Encompassing broad swaths of land along the border between the states of Rio Grande do Sul and Santa Catarina, Brazil’s first national park was established to protect the region’s spectacular canyons. The breathtaking Itaimbezinho is the park’s main attraction. A short walk from the visitor center leads to the rim of this canyon, offering views of seasonal waterfalls plunging into the deep valley below. During the dry season, hardy adventurers can hire a professional guide and spend an entire day tramping along the river bed that runs through the canyon’s base.
The capital of the state of Paraná and its largest city, Curitiba is both a jumping-off point for excursions in the area and a city worth exploring in its own right. With its extensive public transportation system, pedestrian-only zones and abundance of green spaces, Curitiba is considered a model of environmental sustainability. Curitiba boasts restored historic architecture like the Old City Hall and the colonial buildings of Largo da Ordem. To take in some natural beauty, visit the Botanical Garden where you can stroll through the palace-like greenhouses, the labyrinthine French gardens and the Botanical Museum.
The coastline of Southern Brazil features hundreds of beautiful beaches, but few compare to the pristine stretches sand found on Ilha do Mel. Thanks to its designation as an ecologically protected zone, the island located off the shores of the state of Paraná remains untouched by modern development. No cars are allowed on Ilha do Mel, but the island is crisscrossed with a network of foot paths and trails. The number of daily visitors is limited too, ensuring that everyone enjoys an uncrowded experience. When not sunning, swimming or surfing, a scenic lighthouse, grotto and 18th-century Portuguese fort located on the island invite exploration.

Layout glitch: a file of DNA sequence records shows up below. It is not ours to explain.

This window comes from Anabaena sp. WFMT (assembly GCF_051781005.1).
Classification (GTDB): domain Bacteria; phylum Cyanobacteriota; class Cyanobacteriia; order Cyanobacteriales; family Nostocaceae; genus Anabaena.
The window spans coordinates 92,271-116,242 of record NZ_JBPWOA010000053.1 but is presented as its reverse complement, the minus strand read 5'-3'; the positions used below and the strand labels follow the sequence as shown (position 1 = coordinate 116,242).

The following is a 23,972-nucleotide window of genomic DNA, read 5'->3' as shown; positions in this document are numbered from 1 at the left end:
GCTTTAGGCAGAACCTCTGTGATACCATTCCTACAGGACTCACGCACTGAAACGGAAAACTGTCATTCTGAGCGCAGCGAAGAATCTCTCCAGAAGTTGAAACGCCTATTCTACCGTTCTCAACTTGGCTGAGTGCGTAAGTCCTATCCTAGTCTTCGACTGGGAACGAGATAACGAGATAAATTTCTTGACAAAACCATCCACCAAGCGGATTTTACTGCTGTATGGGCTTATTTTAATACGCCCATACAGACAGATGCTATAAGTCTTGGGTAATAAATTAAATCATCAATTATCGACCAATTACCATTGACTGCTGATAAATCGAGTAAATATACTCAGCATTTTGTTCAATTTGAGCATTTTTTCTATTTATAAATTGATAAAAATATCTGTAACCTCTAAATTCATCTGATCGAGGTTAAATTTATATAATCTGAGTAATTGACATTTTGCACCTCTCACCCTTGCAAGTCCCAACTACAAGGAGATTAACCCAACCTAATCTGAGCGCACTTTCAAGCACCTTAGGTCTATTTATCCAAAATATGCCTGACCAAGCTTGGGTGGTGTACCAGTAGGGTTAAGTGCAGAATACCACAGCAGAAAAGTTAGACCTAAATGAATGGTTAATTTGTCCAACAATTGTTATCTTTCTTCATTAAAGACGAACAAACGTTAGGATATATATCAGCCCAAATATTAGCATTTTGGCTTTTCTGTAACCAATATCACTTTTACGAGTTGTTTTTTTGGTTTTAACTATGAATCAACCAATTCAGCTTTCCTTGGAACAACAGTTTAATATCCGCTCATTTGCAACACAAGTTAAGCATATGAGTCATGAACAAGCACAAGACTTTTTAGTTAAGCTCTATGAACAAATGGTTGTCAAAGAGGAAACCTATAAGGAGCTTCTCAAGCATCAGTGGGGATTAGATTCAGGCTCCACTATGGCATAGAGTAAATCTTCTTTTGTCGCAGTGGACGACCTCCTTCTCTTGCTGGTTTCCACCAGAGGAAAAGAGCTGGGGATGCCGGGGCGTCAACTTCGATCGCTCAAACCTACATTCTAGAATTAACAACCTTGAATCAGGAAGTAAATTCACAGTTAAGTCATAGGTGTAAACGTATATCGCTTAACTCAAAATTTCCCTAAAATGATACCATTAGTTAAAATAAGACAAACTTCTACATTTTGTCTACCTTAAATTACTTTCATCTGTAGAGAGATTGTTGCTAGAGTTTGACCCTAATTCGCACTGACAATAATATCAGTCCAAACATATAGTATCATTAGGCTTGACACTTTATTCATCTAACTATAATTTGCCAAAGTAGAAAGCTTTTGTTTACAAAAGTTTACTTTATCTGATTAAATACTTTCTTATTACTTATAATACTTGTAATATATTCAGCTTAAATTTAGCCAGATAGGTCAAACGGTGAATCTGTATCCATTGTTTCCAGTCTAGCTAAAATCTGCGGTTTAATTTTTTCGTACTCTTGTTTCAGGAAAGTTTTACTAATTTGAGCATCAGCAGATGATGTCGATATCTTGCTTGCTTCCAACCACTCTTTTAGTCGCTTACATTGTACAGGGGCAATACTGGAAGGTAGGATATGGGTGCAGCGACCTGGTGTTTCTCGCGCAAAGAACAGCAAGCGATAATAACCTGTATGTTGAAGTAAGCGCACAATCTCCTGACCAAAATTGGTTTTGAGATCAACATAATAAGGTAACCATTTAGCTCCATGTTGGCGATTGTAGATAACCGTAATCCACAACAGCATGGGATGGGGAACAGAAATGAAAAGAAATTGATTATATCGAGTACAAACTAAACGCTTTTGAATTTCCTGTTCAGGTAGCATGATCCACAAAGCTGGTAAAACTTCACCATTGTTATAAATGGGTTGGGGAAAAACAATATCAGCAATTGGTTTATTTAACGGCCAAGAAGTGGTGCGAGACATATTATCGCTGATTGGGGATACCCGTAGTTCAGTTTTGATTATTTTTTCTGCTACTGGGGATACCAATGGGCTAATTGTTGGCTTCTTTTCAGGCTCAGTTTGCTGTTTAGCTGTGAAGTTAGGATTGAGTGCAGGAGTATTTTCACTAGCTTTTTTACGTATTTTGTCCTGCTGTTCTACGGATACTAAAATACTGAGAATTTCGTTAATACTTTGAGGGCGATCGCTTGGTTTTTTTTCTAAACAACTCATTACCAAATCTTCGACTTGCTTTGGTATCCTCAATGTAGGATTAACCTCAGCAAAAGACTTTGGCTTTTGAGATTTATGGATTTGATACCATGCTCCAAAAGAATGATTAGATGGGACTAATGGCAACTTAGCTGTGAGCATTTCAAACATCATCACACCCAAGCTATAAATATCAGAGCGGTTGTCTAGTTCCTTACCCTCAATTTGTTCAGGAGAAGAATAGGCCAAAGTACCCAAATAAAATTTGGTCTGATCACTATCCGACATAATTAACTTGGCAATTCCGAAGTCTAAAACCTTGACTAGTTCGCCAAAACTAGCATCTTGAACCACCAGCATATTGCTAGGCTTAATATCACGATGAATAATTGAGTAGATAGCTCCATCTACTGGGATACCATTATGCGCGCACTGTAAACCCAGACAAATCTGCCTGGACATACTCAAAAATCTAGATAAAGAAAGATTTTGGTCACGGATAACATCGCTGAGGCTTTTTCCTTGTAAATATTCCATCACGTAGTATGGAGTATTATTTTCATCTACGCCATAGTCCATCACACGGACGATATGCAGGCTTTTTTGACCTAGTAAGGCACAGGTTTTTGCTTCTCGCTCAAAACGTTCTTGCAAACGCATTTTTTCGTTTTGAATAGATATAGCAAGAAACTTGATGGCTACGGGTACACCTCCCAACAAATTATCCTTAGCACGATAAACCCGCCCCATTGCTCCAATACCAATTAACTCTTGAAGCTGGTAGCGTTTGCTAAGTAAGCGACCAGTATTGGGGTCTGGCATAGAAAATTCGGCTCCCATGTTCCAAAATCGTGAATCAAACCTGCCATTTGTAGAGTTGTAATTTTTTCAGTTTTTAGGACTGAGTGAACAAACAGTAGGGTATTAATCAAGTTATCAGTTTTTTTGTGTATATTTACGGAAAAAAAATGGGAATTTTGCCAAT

Located on the banks of the Rio Nhundiaquara in the state of Paraná, Morretes offers visitors a picturesque view of life in colonial Southern Brazil. Many of the structures built here during the 1700s remain largely intact, particularly those along the cobblestone promenade that parallels the river. The colonial town is best known for its restaurants and for the local dish barreado, a tasty meat stew cooked in a ceramic pot. Morretes is often visited as a side strip from Curitiba, and the popular Paranagua-Curitiba Railway tour passes through the town as well.
Founded as a port city by the Portuguese in the 1700s, Florianópolis is best known today for the beautiful island of Santa Catarina that lies within the city’s boundaries. More than 40 sandy beaches hug the shores of this resort island, offering endless opportunities for water sports from surfing and scuba diving to parasailing and sand-boarding. Connected to the ocean by a canal, the Lagoa da Conceição is a popular destination too. Gorgeous views make the large saltwater lagoon the perfect spot for leisurely strolls. The island’s best restaurants, shops and night spots are found in this upscale area too.
No visit to Southern Brazil is complete without a visit to the majestic Iguaçu Falls located at the point where the borders of Brazil, Argentina and Paraguay meet. Located just a short drive from Foz do Iguaçu, the nearest city, the mammoth waterfall has been described as “Niagra on Viagra.” Depending on the season, between 275 and 350 falls tumble together in tiered cascades over the steep cliffs in a thunderous roar. Hiking trails offer panoramic vistas of the falls and close-up views of the lush forest fed by the constant spray. Boat rides take thrill-seeking passengers near to the base of some of the falls.